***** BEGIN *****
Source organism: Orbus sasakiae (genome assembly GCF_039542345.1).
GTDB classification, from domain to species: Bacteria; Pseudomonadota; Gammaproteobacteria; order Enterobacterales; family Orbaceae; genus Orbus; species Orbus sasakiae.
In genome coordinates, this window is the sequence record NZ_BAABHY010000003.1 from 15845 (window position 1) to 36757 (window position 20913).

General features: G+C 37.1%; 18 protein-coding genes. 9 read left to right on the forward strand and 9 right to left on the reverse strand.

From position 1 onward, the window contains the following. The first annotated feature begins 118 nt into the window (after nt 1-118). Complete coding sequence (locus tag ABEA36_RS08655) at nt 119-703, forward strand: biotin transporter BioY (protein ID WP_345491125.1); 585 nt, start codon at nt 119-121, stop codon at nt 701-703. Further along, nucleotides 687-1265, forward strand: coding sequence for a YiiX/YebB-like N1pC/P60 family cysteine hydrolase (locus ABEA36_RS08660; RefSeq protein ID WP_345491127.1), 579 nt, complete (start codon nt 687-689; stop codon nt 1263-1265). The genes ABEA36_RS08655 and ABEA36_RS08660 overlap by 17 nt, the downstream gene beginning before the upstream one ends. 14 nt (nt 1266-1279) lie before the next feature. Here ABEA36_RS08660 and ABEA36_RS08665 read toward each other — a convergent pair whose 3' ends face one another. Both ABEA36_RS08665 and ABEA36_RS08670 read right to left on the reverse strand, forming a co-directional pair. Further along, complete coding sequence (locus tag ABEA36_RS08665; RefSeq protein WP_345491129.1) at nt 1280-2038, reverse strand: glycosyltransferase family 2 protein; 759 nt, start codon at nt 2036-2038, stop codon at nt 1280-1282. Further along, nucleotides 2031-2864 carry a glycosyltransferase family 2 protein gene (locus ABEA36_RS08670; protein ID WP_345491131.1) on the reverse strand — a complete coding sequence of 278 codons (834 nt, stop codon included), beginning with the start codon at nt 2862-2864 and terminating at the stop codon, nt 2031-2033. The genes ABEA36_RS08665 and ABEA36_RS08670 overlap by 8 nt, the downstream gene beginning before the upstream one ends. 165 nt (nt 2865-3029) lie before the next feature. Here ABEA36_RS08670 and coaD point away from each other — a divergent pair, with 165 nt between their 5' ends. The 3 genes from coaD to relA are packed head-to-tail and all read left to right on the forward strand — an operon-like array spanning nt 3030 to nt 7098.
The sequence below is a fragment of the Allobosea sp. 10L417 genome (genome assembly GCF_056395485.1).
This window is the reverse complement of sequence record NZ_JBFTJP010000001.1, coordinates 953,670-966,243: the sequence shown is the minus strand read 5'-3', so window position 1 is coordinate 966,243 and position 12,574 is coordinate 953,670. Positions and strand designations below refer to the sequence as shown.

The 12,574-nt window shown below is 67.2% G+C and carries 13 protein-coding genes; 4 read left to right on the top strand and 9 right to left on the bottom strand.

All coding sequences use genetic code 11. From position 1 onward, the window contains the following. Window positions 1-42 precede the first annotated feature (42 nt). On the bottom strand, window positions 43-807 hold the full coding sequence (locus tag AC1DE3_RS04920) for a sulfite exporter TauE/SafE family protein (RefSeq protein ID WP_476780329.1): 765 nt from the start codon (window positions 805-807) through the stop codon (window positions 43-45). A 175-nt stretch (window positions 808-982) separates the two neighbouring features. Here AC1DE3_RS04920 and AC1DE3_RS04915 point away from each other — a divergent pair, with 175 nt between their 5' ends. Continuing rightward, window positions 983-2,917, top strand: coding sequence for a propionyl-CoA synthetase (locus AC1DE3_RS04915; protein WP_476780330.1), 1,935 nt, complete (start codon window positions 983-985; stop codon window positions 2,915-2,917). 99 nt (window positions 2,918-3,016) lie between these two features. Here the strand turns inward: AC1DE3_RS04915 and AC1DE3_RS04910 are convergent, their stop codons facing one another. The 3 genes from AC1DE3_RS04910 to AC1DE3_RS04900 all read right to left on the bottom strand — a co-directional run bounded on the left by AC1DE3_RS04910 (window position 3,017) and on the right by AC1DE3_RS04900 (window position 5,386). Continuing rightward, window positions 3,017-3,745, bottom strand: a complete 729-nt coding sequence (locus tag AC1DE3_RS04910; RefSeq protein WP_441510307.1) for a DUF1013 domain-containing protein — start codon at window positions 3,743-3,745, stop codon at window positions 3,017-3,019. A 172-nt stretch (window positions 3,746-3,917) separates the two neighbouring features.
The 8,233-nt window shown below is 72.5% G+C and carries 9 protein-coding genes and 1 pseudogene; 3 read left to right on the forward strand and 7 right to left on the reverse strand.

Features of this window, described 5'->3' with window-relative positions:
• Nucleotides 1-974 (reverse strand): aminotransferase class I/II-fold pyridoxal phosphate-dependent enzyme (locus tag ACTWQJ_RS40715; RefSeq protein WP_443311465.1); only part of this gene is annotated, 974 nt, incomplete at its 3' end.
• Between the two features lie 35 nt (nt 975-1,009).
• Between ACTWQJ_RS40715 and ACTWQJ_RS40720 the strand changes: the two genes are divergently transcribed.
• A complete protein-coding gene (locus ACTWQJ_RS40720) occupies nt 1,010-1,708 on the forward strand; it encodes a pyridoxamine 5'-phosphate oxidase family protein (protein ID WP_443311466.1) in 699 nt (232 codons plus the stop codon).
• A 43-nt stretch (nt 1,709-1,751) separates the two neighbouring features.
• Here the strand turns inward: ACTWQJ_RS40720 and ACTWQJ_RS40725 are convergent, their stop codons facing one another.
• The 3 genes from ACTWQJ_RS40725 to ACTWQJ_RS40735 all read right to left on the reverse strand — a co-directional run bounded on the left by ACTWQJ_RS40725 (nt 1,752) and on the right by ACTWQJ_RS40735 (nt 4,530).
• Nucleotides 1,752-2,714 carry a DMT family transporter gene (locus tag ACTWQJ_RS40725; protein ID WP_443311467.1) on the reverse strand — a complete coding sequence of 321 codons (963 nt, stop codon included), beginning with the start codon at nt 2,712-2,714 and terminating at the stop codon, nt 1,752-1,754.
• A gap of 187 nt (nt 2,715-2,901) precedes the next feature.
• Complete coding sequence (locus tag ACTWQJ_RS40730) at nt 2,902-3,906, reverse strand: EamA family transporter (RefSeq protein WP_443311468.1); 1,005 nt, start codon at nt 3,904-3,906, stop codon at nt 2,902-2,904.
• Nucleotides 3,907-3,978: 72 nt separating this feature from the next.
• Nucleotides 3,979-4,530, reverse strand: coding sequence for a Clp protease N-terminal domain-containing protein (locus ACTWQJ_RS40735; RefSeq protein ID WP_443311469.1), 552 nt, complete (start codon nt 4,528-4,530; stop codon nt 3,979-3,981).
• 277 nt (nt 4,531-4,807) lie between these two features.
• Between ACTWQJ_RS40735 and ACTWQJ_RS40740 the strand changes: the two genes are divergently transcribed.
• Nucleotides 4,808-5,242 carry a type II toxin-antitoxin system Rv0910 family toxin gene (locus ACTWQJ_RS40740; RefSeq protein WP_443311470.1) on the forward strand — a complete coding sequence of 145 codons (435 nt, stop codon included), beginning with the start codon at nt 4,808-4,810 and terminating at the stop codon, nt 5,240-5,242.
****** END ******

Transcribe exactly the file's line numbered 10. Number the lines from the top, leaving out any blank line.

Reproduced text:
The 8,233-nt window shown below is 72.5% G+C and carries 9 protein-coding genes and 1 pseudogene; 3 read left to right on the forward strand and 7 right to left on the reverse strand.